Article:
Because full modulation colors don't exist for the NVA late 1980's camouflage scheme, I decided early on to go with the Black and White technique using Ammo of Mig paints. This is in effect a pre-shading technique using their proprietary thinner which makes the colored paints semi-transparent better preserving the pre-shading. I started with the T-72's and the BMP's because they were fairly numerous (15 of each), but even at that I think they only represent about half of the force or a little less.
|BMP and T-72 tanks with the black and white applied|
After assembling and priming the miniatures, you begin adding shading and shadow effects using matte black and white paints. Ideally, these areas will show through on the final product creating modulation effects. I'm using a mixture of panel and light source modulations as this ends up looking fairly reasonable to my eye once complete. That being said, the difficulty level is amped up a notch because I'm doing a three tone camouflage scheme - Black and White technique is easiest to use for solid colors (my Israelis for Fate of a Nation will likely use this method).
|T-72 turrets and tracks ready for real colors!|
Overall I had pretty good luck getting all of the base coats of black and white down. The miniatures themselves were primed a gray color which made shading a cinch overall - if a little tedious. The only glitch I ran into was I accidentally broke the tip on my Iwata Custom Micron, so I had to go with the standard brush. I'm still waiting on parts to recommission the ultra fine airbrush, but I expect it will serve me well as I finish up this project.
Once I had the black and white down, I tried to put down the lightest color first, but seeing as that was a light gray, it was impossible to see, so I decided to put down the green first. In retrospect, I should have stuck with the gray, but we all live and learn. I used Panzer Putty for the masking. Ammo of Mig has a masking putty that looks suspiciously similar, and may be the same thing license sold through the webstore.
|NVA truck from the late 1980s|
The goal is to replicate as closely as possible the late 1980's NVA three tone scheme consisting of a base green, a light gray, and a dark gray (almost black). Depending on the source of the photo I've seen the green look more blue or look more yellow. The actual tones are contained in the table below:
The olivgrün is allegedly very similar to a late World War II resedagrün RAL 6011. I ended up going with Reseda Green opt. B - A.MIG-004, though based on the photo above, the A.MIG-003 RAL 6011 Resedagrün may be a little closer. For the dark gray, I'm using Grey Shadow, A.MIG-906, and for the light gray I'm usingFS 26373 Silver Grey A.MIG-212.
|Green down on some of the vehicles|
Once the green was down, I tried to use a liquid mask to more easily add the subsequent camouflage areas, but the liquid mask was too difficult to get clean results with over the complex surfaces of the tanks. I'll save it for projects involving canopies and other clear parts in the future (this is not the cryptic hint you're looking for...). I therefore went back to the Panzer Putty and ran one vehicle at a time.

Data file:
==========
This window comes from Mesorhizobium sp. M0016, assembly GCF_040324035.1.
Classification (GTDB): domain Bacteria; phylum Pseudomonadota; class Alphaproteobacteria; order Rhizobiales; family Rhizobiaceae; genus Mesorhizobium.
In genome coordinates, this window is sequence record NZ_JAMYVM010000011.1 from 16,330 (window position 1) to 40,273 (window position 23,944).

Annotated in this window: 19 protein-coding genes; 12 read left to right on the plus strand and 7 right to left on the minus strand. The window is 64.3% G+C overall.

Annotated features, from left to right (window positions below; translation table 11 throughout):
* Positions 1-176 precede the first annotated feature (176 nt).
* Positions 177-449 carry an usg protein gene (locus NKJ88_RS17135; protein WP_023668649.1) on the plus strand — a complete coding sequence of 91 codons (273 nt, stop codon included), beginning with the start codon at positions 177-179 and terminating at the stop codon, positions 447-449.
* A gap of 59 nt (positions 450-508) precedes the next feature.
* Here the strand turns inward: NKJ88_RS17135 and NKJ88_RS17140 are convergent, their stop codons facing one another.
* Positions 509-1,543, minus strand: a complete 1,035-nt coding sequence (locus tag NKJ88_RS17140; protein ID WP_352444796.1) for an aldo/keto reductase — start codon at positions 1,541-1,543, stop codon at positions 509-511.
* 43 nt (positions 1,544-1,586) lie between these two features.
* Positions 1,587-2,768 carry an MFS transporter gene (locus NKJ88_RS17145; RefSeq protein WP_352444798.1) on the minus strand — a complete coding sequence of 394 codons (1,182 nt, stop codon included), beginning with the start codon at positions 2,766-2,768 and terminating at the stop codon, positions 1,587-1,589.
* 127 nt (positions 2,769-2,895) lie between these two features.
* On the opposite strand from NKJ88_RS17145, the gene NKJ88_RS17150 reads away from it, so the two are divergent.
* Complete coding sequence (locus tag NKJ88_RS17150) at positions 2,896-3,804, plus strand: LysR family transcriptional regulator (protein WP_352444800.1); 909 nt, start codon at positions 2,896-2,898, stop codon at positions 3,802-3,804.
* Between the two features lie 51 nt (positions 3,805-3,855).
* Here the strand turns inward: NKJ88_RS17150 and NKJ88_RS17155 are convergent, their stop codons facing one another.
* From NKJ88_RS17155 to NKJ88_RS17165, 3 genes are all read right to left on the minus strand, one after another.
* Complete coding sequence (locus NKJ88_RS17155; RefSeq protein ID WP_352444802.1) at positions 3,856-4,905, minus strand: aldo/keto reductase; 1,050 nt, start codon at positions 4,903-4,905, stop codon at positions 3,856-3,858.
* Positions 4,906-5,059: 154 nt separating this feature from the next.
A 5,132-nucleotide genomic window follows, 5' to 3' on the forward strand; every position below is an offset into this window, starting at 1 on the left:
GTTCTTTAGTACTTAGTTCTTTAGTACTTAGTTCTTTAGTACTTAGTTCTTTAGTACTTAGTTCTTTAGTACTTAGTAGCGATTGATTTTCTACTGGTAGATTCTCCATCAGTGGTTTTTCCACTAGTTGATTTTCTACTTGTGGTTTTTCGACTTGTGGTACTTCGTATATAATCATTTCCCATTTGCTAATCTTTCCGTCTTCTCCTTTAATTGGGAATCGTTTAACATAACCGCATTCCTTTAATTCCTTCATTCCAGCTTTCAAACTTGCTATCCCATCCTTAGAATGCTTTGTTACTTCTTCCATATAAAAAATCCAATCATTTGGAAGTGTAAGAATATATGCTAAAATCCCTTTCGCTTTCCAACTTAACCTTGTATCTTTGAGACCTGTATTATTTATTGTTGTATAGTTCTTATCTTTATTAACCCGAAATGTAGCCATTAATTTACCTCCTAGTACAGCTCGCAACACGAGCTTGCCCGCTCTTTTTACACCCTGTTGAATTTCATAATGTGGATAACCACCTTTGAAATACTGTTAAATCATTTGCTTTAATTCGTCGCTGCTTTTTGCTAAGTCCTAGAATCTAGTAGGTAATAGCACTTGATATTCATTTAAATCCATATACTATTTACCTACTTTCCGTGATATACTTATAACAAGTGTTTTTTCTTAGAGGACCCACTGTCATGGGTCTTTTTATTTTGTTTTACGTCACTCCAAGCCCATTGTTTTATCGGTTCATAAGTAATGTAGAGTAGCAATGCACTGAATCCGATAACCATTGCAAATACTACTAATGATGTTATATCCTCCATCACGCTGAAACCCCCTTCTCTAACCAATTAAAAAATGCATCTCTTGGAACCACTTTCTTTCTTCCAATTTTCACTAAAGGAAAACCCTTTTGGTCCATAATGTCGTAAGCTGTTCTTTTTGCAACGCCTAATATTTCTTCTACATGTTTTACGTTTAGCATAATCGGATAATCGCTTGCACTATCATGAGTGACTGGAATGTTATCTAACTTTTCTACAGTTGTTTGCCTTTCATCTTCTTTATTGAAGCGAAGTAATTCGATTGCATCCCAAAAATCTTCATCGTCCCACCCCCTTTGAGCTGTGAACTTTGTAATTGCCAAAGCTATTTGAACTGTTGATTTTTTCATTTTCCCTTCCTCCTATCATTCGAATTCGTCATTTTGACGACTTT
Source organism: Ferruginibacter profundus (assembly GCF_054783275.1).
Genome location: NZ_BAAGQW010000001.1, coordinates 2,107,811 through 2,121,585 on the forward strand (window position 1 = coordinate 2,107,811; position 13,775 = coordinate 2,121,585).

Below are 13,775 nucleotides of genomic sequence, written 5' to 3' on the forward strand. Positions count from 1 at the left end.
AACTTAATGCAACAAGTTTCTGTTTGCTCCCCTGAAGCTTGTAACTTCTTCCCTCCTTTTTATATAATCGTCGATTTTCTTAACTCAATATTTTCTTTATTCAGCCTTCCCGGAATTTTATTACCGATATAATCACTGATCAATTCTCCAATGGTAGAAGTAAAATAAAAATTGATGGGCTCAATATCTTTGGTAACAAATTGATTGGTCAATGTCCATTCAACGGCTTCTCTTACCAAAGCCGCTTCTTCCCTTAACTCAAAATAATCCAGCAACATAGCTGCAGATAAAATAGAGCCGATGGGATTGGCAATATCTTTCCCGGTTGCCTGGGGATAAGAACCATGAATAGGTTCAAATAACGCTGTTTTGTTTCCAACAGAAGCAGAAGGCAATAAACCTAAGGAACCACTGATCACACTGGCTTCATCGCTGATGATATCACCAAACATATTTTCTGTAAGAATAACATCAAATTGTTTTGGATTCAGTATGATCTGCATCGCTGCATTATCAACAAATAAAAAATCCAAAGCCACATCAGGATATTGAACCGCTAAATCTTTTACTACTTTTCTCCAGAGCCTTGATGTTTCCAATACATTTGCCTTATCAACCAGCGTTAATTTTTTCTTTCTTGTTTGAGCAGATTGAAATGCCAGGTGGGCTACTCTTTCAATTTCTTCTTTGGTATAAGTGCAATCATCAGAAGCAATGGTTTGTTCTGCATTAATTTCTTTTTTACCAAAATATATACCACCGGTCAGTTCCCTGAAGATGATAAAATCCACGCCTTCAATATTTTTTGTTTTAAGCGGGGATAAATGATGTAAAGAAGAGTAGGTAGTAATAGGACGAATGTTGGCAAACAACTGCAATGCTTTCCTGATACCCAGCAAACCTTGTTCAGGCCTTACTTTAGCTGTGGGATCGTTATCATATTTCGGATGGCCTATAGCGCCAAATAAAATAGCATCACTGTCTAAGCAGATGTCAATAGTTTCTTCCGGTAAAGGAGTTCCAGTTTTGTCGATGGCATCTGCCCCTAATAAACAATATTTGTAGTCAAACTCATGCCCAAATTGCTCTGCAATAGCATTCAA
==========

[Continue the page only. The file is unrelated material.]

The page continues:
|Best... Christmas... Present... EVER!|
One of the biggest problems I've had airbrushing is I had to do it in odd areas of the house, because even though I'm running acrylics, there are alcohol fumes involved. My wife, however, came to the rescue and bought me a portable airbrush station with active ventilation, viewed above, that means I can airbrush in the comfort of my workshop!
|Camouflage base coats down on all the T-72's|
I was able to finish up the camouflage on the T-72's, and it ended up coming out pretty well. However, the colors remain a bit more brash than I'd like, so started working on the weathering. This time around I'm using artist oils based on some of the Weathering Magazine's techniques. So far the weathering is going well, and I've been able to get more subtle effects than I have in the past. The only problem I've encountered is the Battlefront NVA decals appear to disintegrate rather than transfer to the model. I'm following up with Battlefront to see what's up.
Below is the first pass at some of the oil weathering on the T-72. It really tones down the brashness of the base coats and gives it a far more realistic look. Unfortunately the camera on my phone completely fails to capture the subject, and the quality of the photos leave a lot to be desired. I'll be pulling out my DSLR and taking some real photos in the near future.
The rear 3/4 view above is a little blurry, but the weathering is at least somewhat visible. I've done black lining on key details and then tone weathering on the rest. Unfortunately no national insignia this time because I'm still fighting with the Battlefront Decals.
Front 3/4 view came out a bit better, and I managed to get this decal on - it only split in half. The weathering and shading with the oils made a big difference. I'm still experimenting with the technique. I have another T-72 I've hit with a glosscote that I'm going to then try the weathering on top of to see if it matters.
In conclusion, though I have "miles to go before I sleep" on this project, it is very heartening to see actual paint on the miniatures and to see them coming out pretty well overall. The BMPs are also in progress, and they'll be the next ones to get the full treatment. After that, there is the T-55 unit and all of the ancillary vehicles to go.